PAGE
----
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Facing Foreclosure? Stay Away From Payday Loans to Save Your Home

Written By emilie dane on Sunday, February 3, 2013 | 5:09 PM


With foreclosures at historically high rates across the country, some homeowners feel that they have no other option to save their home other than taking out more loans. Some end up taking out payday advance loans, which is almost universally a bad idea for people facing a financial hardship or foreclosure. A growing use of these loans will delay any recovery in the economy, rather than stimulate growth.

Once homeowners take out a payday loan to make the mortgage, they can quickly fall into a cycle of not having enough money to pay back one or the other, and then not having enough money to pay back either loan. Even if the loan is only a few hundred dollars, interest rates can be several hundred percent, and the term of the loan is usually very short. Homeowners may not want to put themselves in a position where they only have two weeks to pay repay a loan with an annual 800% interest cost.

However, the rise of this kind of loan is coinciding with the decline in lending by traditional sources. Banks are experiencing their own credit crisis, and homeowners who bought or refinanced a home within the past few years may not have enough equity for a foreclosure refinance or other solution. Thus, increasingly desperate homeowners in danger of foreclosure are turning to the cash advance and payday loan outlets, instead of attempting to work with a bank that is no longer responsive to their credit needs.

What should not surprise too many people, though, is that the banks also have ownership interests in these payday loan providers. Traditional lenders may not own them outright, but they do profit when homeowners take out short-term loans with astronomical interest rates in order to pay back their long-term mortgages with lower (but increasing) rates. Banks profit from making bad loans to people who can not afford the loan, and then make even more money when these mortgages go into default and the homeowners turn to payday loans to stay afloat.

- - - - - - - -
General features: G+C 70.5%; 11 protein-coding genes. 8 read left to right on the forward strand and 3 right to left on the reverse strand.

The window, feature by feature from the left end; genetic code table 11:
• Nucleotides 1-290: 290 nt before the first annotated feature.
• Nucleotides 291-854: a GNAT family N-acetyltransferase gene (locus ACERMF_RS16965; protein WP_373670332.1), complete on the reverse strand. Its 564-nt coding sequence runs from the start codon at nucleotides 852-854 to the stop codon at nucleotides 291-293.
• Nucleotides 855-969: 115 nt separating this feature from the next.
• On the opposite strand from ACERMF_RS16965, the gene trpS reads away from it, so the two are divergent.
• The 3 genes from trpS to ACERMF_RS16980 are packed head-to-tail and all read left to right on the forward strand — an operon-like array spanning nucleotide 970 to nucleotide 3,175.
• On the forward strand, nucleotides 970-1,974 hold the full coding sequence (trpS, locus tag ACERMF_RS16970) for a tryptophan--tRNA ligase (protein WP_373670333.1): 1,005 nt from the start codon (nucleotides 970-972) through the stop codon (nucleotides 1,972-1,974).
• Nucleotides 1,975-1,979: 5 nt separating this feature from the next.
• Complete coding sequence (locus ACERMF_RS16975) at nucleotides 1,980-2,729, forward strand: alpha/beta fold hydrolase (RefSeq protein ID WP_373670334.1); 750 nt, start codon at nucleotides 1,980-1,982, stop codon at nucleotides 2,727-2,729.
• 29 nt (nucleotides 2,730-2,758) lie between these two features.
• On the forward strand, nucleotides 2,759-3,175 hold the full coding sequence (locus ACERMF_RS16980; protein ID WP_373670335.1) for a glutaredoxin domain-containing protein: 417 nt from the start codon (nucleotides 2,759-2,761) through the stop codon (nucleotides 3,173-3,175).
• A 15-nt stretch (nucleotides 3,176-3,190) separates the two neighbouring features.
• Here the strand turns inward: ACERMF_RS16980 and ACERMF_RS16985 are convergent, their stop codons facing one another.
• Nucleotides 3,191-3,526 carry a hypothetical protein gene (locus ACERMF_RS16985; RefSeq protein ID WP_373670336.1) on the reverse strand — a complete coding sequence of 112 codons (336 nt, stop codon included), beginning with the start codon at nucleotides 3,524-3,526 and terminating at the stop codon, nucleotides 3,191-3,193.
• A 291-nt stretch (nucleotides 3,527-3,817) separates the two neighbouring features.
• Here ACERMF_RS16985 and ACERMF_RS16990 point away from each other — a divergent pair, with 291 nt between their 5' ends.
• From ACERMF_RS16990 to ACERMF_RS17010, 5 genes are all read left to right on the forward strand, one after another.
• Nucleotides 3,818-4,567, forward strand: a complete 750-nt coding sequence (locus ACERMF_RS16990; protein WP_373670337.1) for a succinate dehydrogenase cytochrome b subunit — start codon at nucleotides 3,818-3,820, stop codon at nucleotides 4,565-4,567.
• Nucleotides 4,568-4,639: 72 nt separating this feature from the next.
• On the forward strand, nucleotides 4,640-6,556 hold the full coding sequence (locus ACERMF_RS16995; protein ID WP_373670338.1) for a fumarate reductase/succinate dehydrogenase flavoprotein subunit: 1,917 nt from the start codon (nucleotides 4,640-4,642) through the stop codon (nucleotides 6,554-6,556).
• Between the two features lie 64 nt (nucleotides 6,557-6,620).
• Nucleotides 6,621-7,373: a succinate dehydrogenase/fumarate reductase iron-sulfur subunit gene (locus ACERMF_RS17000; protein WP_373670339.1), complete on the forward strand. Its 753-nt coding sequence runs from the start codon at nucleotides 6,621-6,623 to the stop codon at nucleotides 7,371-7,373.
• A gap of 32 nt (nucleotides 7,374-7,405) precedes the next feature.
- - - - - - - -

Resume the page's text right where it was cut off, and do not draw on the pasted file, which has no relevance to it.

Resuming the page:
The homeowners then may end up with both their foreclosing bank and the payday loan outlet aggressively attempting to collect on these loans. Even if they are able to find a way to stop foreclosure on the house, the cash advance loan may push them into danger of bankruptcy, collections, or further judgments and lawsuits. We have received emails from homeowners in exactly this situation, who first had taken out numerous payday loans in order to pay the mortgage, but ended up having to take out more of them just to pay back the previous ones. This may go on for several years before their savings are completely wiped out and they can no longer keep on top of their finances.

The propensity of people who are unable to manage their finances, with or without a hardship, and the increase in reliance on payday loans will only make the foreclosure crisis worse. It is no wonder banks are unwilling to work with homeowners to stop foreclosure, though, as they will make money when these families take out cash advances on their paychecks in order to pay the mortgage. Homeowners who have been taken advantage of in their mortgage loan should be extremely cautious of being taken for another scam through feeling as if they have no other choice than to take out a payday loan.

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